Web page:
That was a challenge to a new NFL policy intended to quell the controversy surrounding the protests that began in 2016 when San Francisco 49ers quarterback Colin Kaepernick began silently kneeling on the sidelines during the anthem. Kaepernick's protest was intended to raise awareness around racism and, specifically, the killing of black men by police.
The policy announced last month requires players protesting racial injustice to stand if they're on the field during the national anthem or else stay in the locker room. Trump tweeted that, "Staying in the Locker Room for the playing of our National Anthem is as disrespectful to our country as kneeling. Sorry!"
The National Football League Players Association, the union representing NFL players, said in a statement that it was disappointed by the decision to disinvite the players and said the reversal had led to the cancellation of several community service events for young people in the Washington area.
"NFL players love their country, support our troops, give back to their communities and strive to make America a better place," it said in a statement.
Philadelphia Mayor Jim Kenney on Tuesday suggested it was Trump's patriotism that should be questioned.
"When he had the opportunity to serve his country for real, his father got him out of it, and I think it's really disingenuous for him to talk about patriotism in any way shape or form," Kenney told CNN, referring to military draft deferments Trump obtained that kept him out of the service during the Vietnam War.
Trump had been leery of the Eagles' planned visit to the White House for some time because the team's owner, Jeffrey Lurie, has been a Trump critic and several of players have been outspoken against the anthem policy, according to an outside confidant and a White House official not authorized to discuss internal conversations publicly.
Trump was furious when he learned how few Eagles planned to attend Tuesday's event, and ordered aides to scrap the visit, believing a low turnout would reflect poorly on him. He had told aides last year that he was embarrassed when Tom Brady, the star quarterback of that season's champion New England Patriots, opted to skip a White House visit.
Trump instead ordered that Tuesday's event be turned into a "celebration of America" that would highlight his anthem stance. Senior counselor Kellyanne Conway, an Eagles fan, was helping organize the event.
It was another sign that Trump intends to continue to fan a culture war he has stoked and which he has long believed is a winning issue with his base.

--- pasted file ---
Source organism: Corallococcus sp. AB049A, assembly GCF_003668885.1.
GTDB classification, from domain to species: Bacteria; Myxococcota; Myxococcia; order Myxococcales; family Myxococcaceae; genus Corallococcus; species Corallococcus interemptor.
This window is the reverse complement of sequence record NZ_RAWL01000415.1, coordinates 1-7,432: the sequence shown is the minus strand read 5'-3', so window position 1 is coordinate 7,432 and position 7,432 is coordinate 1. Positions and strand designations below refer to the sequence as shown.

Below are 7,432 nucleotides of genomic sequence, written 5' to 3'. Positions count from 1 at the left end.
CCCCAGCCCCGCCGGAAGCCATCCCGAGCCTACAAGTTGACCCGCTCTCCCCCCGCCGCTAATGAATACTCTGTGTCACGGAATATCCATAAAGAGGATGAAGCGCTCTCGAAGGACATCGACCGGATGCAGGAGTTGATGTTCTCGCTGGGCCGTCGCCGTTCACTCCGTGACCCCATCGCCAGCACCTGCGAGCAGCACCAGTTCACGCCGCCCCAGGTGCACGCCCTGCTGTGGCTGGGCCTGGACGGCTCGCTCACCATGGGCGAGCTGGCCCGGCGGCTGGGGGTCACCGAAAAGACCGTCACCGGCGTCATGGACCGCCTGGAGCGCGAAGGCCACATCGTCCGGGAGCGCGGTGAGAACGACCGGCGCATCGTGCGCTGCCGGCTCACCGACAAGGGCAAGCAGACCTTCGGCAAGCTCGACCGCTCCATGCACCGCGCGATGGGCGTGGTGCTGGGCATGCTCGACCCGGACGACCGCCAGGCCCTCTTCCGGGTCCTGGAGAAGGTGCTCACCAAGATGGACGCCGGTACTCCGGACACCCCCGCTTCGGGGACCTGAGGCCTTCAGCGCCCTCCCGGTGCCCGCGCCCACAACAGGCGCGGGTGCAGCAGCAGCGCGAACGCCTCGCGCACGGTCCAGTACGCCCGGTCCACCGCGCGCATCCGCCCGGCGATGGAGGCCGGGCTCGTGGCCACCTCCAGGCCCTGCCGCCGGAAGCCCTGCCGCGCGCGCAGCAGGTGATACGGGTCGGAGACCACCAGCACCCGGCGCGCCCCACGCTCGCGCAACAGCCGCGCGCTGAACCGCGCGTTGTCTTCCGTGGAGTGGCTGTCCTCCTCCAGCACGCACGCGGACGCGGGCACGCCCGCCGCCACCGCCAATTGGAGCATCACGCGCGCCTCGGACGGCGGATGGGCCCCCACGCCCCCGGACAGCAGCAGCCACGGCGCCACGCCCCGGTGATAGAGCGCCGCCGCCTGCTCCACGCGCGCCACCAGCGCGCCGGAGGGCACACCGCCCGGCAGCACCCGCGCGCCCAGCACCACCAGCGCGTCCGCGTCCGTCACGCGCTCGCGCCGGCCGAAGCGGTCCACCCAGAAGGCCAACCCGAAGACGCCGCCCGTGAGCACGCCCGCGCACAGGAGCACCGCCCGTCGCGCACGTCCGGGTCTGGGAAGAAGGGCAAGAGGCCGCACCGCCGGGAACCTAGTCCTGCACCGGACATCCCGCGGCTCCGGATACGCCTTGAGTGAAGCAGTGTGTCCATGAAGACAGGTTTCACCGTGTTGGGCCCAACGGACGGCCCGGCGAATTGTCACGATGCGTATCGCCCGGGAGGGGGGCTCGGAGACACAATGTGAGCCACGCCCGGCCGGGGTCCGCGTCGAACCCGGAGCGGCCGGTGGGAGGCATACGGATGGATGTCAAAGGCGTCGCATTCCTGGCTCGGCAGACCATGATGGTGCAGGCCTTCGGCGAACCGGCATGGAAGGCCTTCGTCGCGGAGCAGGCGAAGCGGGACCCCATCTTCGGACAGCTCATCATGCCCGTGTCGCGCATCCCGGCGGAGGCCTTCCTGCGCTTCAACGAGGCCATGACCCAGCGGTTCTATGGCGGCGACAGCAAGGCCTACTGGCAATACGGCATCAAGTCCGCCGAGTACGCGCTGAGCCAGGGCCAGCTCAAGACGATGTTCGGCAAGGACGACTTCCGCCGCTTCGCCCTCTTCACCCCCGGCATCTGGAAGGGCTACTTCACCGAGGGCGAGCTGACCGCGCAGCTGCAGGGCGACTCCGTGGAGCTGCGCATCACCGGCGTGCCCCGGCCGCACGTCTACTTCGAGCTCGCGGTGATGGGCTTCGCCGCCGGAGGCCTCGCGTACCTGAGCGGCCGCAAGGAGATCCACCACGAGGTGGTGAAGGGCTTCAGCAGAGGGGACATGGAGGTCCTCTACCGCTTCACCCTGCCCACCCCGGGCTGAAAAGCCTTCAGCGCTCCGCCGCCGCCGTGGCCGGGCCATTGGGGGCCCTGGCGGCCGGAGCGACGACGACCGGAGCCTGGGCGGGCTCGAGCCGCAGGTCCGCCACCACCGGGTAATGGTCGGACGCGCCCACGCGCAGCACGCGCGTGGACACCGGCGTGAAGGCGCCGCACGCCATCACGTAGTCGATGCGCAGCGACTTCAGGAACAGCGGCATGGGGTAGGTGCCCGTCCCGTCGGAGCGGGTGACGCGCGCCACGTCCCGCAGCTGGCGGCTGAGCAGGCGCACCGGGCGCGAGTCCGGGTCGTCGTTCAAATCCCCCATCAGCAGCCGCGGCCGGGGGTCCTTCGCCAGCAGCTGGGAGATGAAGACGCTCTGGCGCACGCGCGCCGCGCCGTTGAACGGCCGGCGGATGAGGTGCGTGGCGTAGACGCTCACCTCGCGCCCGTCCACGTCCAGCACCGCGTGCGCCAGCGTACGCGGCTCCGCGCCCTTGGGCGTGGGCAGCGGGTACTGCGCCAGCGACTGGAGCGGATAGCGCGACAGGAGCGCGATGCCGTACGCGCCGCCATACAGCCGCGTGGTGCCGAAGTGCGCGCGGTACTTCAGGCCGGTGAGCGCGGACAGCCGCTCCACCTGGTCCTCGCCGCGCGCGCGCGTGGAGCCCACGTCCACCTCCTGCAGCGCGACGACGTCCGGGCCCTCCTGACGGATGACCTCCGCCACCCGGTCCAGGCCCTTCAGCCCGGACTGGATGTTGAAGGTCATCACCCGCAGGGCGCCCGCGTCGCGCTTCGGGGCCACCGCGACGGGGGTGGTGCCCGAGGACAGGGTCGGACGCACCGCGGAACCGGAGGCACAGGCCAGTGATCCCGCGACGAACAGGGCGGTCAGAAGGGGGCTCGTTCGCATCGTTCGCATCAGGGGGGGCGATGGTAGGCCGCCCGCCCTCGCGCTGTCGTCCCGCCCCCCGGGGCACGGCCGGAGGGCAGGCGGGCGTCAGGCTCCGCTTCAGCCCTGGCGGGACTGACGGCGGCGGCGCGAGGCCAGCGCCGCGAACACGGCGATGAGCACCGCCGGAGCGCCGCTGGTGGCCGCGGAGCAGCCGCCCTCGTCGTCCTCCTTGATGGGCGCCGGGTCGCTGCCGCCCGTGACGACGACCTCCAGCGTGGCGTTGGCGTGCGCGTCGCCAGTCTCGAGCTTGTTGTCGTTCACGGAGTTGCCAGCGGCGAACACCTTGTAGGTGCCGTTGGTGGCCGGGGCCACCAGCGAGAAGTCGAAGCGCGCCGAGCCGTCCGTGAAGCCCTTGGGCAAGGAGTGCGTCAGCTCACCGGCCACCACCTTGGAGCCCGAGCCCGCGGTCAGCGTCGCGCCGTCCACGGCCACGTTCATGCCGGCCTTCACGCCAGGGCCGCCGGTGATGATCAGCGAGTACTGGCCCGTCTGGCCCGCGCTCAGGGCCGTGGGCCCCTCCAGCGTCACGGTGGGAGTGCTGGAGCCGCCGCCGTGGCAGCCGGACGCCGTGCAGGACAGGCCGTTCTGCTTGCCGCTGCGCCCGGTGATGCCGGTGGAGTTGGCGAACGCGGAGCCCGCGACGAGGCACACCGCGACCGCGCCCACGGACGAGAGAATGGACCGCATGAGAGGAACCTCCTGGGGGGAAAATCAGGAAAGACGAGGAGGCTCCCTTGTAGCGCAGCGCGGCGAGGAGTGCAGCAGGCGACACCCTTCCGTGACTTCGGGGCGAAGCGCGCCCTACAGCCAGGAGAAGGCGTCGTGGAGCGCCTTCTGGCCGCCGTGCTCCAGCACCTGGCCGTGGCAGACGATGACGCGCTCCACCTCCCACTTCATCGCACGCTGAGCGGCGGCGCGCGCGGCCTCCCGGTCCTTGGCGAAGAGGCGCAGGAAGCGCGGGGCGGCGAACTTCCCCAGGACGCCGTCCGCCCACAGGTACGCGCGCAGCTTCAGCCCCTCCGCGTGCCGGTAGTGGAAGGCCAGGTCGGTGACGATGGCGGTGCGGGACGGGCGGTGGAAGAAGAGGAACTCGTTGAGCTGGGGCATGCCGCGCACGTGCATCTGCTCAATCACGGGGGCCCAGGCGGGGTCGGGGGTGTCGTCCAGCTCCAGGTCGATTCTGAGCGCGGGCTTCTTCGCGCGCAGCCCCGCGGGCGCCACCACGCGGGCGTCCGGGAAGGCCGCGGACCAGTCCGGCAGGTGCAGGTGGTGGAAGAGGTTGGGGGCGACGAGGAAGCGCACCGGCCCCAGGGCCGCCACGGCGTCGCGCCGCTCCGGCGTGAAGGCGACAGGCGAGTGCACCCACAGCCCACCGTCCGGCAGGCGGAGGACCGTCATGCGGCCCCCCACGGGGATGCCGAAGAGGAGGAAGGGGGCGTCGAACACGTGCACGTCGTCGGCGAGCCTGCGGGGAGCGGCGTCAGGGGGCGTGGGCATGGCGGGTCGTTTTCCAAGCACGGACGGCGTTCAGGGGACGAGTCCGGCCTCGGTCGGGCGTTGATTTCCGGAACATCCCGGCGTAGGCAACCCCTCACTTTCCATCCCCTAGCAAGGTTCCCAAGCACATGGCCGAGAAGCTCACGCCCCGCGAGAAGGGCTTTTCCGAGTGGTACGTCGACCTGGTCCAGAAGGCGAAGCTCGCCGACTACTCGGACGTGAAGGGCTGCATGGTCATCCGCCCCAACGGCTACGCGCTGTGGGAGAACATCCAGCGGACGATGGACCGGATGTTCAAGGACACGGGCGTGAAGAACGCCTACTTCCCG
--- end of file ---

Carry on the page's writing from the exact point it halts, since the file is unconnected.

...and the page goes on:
Trump has long fixated on the NFL national anthem controversy and was pleased when last month's announcement of the league's new policy returned it to the news. He believes there is a significant overlap between football fans and his base and has told confidants that he believes his voters would enthusiastically take his side over football players whom Trump thinks have looked unpatriotic and greedy.
The president told one confidant Monday that he aimed to periodically revive the anthem issue in the months ahead, believing its return to the headlines would help Republicans as the midterm elections approached.
But Trump's attempt to drive a wedge between the team and its famously fervent fan base could have political consequences in swing state Pennsylvania, which Trump won by just 44,000 votes in 2016.
The politics were already playing out in the state's Senate race, where Republican Rep. Lou Barletta is challenging Democrat Bob Casey.
Barletta announced that he would be attending the White House ceremony sans Eagles, "representing the proud Pennsylvanians who stand for our flag." Casey tweeted Monday night that he would be "skipping this political stunt at the White House" and invited the Eagles on a tour of the Capitol instead.
G. Terry Madonna, an expert in Pennsylvania politics at Franklin and Marshall College, said he thought the president had made a mistake and that the cancellation was "a missed opportunity" for Trump to praise the team and even share his views on the anthem controversy.
And while 2020 is a long way away, he said, "I don't think there's any doubt that it's not going to be helpful to him politically in this state."
Lemire reported from New York. Associated Press writers Catherine Lucey in Washington, Errin Haines Whack in Philadelphia and Associated Press Pro Football writer Rob Maaddi contributed to this report.